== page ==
Belfast Telegraph

UK Website Of The Year

Ulster economists look to interest rate cut

By Robin Morton

Published 07/10/2008

Local economists today predicted that interest rates were in line for a cut on Thursday - by perhaps as much as 0.5%.

Ulster Bank economist Richard Ramsey said it was possible that the Bank of England Monetary Policy Committee (MPC) would cut the rate from 5% to 4.5%.

But Alan Bridle, head of economics and research at Bank of Ireland Northern Ireland, was more cautious, predicting a cut of just 0.25%.

The MPC is due to start its two-day meeting tomorrow and announce its verdict on Thursday.

Interest rates have been pegged at 5% since April.

Mr Ramsey said: “Uncertainty and volatility continues to reign despite the approval of the $700bn bailout package on Friday.

“Rate cuts in the US, UK and Euro area are now top of the agenda. The Bank of England is the only central bank scheduled for an interest rate decision this week.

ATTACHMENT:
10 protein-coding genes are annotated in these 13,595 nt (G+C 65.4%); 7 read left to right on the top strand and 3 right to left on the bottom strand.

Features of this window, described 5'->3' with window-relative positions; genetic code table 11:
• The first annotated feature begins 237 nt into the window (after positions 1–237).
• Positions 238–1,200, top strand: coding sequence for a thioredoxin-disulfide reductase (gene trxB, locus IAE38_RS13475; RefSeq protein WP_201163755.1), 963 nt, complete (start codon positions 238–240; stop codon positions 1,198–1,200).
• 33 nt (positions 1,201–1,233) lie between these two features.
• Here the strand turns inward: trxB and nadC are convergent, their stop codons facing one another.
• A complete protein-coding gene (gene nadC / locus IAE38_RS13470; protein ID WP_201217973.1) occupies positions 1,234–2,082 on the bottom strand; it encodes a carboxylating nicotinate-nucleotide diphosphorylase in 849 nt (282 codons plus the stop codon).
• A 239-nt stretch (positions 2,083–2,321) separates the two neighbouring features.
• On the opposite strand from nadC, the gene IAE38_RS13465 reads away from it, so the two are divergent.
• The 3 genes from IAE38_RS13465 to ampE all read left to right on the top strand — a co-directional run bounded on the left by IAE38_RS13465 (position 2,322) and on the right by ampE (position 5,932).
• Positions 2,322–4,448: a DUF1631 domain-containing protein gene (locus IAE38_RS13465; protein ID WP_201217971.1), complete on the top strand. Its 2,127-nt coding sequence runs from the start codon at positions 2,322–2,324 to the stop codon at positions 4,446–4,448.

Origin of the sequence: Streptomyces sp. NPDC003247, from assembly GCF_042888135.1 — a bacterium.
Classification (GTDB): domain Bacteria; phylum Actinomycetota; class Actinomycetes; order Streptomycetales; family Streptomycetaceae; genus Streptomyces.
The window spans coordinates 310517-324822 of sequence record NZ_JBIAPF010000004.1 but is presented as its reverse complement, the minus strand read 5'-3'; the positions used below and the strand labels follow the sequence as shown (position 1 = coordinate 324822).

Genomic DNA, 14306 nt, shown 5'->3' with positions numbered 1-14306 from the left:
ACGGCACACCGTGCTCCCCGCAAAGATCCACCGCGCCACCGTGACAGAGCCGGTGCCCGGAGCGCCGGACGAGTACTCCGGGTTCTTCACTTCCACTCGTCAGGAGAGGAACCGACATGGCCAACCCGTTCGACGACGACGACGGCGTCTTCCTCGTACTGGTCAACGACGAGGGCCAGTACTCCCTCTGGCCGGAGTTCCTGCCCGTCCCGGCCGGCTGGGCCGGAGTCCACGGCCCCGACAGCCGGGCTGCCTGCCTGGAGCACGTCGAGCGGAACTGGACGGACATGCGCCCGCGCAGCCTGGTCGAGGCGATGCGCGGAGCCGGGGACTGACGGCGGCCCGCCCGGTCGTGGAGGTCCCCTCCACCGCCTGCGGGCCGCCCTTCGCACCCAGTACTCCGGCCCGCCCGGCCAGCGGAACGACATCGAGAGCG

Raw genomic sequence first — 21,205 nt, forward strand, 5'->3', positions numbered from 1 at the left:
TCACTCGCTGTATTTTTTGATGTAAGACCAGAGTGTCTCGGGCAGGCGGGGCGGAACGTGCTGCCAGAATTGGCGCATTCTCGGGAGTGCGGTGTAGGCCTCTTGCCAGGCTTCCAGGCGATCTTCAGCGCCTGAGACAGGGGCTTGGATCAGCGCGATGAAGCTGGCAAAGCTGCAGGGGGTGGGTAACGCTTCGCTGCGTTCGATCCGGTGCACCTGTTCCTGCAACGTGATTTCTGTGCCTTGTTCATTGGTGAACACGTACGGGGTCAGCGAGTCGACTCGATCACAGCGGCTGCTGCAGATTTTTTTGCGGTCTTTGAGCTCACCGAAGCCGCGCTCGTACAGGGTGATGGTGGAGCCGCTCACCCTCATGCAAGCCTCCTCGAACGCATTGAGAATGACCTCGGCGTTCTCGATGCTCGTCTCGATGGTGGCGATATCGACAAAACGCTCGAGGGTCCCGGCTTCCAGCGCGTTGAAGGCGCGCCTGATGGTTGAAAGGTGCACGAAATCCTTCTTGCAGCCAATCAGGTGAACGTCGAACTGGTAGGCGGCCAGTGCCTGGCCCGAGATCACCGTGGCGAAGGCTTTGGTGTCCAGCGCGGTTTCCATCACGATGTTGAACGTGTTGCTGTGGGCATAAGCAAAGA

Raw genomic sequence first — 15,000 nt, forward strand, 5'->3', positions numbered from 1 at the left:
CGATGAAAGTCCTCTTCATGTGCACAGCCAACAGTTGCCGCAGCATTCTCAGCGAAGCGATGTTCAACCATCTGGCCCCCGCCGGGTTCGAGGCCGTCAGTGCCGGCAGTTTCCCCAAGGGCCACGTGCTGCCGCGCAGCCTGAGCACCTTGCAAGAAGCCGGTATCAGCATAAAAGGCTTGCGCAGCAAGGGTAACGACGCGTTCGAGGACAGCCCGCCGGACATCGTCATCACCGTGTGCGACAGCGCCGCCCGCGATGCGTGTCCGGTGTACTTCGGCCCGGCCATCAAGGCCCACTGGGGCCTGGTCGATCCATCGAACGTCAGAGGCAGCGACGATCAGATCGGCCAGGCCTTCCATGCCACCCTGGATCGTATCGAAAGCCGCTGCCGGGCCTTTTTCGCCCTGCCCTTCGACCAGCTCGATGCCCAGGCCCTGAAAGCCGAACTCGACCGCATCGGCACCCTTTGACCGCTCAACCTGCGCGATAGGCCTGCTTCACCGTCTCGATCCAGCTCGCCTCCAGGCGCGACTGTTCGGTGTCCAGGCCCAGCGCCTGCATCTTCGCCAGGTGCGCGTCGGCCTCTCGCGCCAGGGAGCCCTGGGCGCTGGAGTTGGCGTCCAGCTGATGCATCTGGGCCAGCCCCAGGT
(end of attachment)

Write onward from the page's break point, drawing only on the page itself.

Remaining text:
“However, with the marked deterioration in financial market and economic conditions, the prospect off the ECB, Fed and BoE making a co-ordinated interest rate announcement later this week would not come as a surprise.”

Mr Bridle said the latest tightening of conditions in the UK money markets might give the MPC sufficient “wriggle-room” to cut base rates to 4.75%.

He said: “The one complication remains inflation - the September numbers will not be released until October 14 and potentially could be above 5%, as against the target of 2%.

“The MPC should receive a preview of the data but it might be asking too much to expect all MPC members to sanction a rate cut against such a backdrop.”

Belfast Telegraph

Your Comments

COMMENT RULES: Comments that are judged to be defamatory, abusive or in bad taste are not acceptable and contributors who consistently fall below certain criteria will be permanently blacklisted. The moderator will not enter into debate with individual contributors and the moderator’s decision is final. It is Belfast Telegraph policy to close comments on court cases, tribunals and active legal investigations. We may also close comments on articles which are being targeted for abuse. Problems with commenting?

Read More

From Belfast Telegraph